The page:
Presentation on theme: "Carers Strategy Joint initiative with Caerphilly CBC and will soon be subject to a consultation process prior to formal approval."— Presentation transcript:
Carers Strategy Joint initiative with Caerphilly CBC and will soon be subject to a consultation process prior to formal approval
Definition of a Carer A Carer is an individual who unpaid, provides support on a regular basis, which impacts on their normal life and without the support the person being ‘cared for’ would not be able to cope alone because they are frail, elderly, have a disability, mental health or substance misuse needs.
Carer statistics 350,000+ family carers in Wales providing £7.7 billion of care each year 90,000 carers in Wales care for more than 50 hours a week 3 out of 5 people will care at some time in their lives3 out of 5 people will care at some time in their lives Over a lifetime 7 out of 10 women and nearly 6 out of 10 men will be carersOver a lifetime 7 out of 10 women and nearly 6 out of 10 men will be carers By 2032 there could be 9.1 million carersBy 2032 there could be 9.1 million carers The chances of a 30 to 54 year old becoming a carer will increase by 88%The chances of a 30 to 54 year old becoming a carer will increase by 88%
Estimated Carer Population in BG 2001 Census Number provide 1 No provide 20 to No providing Total no % of to 19 hours of care: 49 hrs of care: 50 hrs or more: of carers population 4,754 1,352 2,627 8,733 13% Predicted change Number of carers in 2001: Number of carers 2011: % increase from 2011 8,733 8,995 8%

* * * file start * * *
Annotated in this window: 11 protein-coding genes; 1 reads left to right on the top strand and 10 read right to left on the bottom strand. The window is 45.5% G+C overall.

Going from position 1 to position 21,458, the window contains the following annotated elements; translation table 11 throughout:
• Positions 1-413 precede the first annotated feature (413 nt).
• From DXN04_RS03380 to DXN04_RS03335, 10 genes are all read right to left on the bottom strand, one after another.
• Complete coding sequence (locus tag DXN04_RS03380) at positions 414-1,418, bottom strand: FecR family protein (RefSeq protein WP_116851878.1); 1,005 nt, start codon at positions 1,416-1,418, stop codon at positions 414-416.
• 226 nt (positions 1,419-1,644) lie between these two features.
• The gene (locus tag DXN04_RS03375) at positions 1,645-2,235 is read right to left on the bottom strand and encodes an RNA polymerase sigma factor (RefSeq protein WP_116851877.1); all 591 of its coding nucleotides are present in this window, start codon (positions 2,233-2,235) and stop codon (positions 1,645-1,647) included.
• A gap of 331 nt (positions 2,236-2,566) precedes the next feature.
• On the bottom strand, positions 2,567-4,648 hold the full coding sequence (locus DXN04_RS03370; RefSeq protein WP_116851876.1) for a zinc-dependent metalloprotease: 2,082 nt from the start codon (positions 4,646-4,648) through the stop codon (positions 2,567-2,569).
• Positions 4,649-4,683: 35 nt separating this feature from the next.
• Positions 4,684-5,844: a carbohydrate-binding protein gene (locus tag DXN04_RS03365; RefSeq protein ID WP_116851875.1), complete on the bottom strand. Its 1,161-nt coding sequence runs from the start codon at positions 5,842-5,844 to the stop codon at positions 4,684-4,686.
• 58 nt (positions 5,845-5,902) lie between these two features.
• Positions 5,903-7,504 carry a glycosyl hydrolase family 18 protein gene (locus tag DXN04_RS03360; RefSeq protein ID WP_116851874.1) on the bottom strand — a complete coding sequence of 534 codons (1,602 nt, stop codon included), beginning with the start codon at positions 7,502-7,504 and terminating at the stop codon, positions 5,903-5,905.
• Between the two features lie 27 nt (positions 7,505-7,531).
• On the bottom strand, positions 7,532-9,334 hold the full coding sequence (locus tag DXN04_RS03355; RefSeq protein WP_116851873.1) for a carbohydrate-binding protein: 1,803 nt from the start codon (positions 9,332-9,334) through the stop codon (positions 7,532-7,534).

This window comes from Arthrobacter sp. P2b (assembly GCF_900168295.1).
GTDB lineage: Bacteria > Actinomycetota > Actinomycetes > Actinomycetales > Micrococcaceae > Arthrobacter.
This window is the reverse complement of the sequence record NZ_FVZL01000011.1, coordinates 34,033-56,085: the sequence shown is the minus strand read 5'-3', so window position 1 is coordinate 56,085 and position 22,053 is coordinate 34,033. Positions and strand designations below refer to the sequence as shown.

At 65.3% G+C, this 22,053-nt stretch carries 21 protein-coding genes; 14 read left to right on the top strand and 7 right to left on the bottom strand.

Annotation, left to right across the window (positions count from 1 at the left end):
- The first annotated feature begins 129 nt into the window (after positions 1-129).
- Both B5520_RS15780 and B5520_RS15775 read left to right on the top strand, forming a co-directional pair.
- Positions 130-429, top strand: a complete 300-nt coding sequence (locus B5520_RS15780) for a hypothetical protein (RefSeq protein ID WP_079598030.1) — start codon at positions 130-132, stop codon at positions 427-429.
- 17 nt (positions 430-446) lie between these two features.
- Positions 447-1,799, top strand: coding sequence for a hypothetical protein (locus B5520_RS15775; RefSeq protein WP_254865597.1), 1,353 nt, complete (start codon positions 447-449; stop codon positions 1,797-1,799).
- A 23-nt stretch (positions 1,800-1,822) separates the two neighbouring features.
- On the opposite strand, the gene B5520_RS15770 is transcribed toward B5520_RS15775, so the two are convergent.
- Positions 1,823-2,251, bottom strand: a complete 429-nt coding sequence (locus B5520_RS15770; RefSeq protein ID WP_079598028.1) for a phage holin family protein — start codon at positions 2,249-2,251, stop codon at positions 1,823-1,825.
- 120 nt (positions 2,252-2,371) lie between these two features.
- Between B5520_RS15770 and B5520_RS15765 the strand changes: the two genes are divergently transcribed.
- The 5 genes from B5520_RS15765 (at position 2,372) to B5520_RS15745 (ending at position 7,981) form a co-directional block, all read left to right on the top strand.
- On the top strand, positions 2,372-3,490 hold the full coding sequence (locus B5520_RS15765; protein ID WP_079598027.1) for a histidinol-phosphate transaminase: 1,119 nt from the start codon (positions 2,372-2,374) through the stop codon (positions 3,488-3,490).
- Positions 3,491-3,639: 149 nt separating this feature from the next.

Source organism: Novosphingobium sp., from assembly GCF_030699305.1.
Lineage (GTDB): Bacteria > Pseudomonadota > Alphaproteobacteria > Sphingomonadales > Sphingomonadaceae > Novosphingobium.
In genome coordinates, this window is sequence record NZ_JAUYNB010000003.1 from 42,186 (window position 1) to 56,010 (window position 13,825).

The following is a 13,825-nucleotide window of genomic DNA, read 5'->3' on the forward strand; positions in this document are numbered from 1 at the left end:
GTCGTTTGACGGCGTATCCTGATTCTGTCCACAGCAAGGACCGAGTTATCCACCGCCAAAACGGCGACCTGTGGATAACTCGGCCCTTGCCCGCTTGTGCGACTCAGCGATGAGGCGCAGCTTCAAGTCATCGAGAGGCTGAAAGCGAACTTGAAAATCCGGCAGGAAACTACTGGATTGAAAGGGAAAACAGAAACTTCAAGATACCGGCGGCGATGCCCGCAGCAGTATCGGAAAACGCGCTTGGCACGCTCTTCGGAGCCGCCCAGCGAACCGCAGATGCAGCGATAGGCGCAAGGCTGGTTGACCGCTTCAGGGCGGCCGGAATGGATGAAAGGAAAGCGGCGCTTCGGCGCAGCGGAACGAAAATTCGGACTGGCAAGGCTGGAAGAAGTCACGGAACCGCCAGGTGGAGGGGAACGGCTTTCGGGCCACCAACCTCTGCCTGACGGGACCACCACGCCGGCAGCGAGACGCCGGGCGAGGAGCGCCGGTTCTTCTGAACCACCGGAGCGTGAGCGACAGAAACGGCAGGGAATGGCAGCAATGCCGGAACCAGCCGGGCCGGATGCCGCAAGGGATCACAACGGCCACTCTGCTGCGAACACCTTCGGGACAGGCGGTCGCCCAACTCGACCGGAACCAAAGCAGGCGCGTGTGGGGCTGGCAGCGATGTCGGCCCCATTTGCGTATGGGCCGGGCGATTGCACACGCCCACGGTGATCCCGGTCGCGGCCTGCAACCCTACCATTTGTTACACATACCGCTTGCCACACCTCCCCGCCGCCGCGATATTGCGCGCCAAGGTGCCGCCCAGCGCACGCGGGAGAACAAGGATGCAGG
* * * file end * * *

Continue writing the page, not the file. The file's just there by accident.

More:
Barriers to supporting carers? Failing to identify them.Failing to identify them. Conflict between meeting the needs of the carer and the cared for person.Conflict between meeting the needs of the carer and the cared for person. Lack of knowledge about rights and services.Lack of knowledge about rights and services. Lack of resourcesLack of resources Organisations failing to talk to one another and carers being given the ‘run around’.Organisations failing to talk to one another and carers being given the ‘run around’.
Impact of being an unpaid carer Social exclusion is a reality for many Carers. Carers often find themselves outside the mainstream of society, simply because of their caring role. Self-neglect Physical ill-health such as back problems Lack of sleep Lack of confidence Worry and anxiety Mental ill-health such as depression Loss of income
Purpose of a ‘Carers Assessment’ Carers who provide or intend to provide, regular and substantial care are entitled to a ‘Carers Assessment’ exploring: Carers who provide or intend to provide, regular and substantial care are entitled to a ‘Carers Assessment’ exploring: the level of care the carer is able to providethe level of care the carer is able to provide the sustainability of the caring situationthe sustainability of the caring situation the carer’s health, andthe carer’s health, and their personal circumstances and individual abilities and needstheir personal circumstances and individual abilities and needs should be involved in the assessment, care planning and review of the person they care for. Where appropriate, carers should be involved in the assessment, care planning and review of the person they care for. There is a right, but not a duty to provide carer services, but if the situation is critical, the local authority has a responsibility to act by providing either services to the carer or the ‘cared for’ person. There is a right, but not a duty to provide carer services, but if the situation is critical, the local authority has a responsibility to act by providing either services to the carer or the ‘cared for’ person.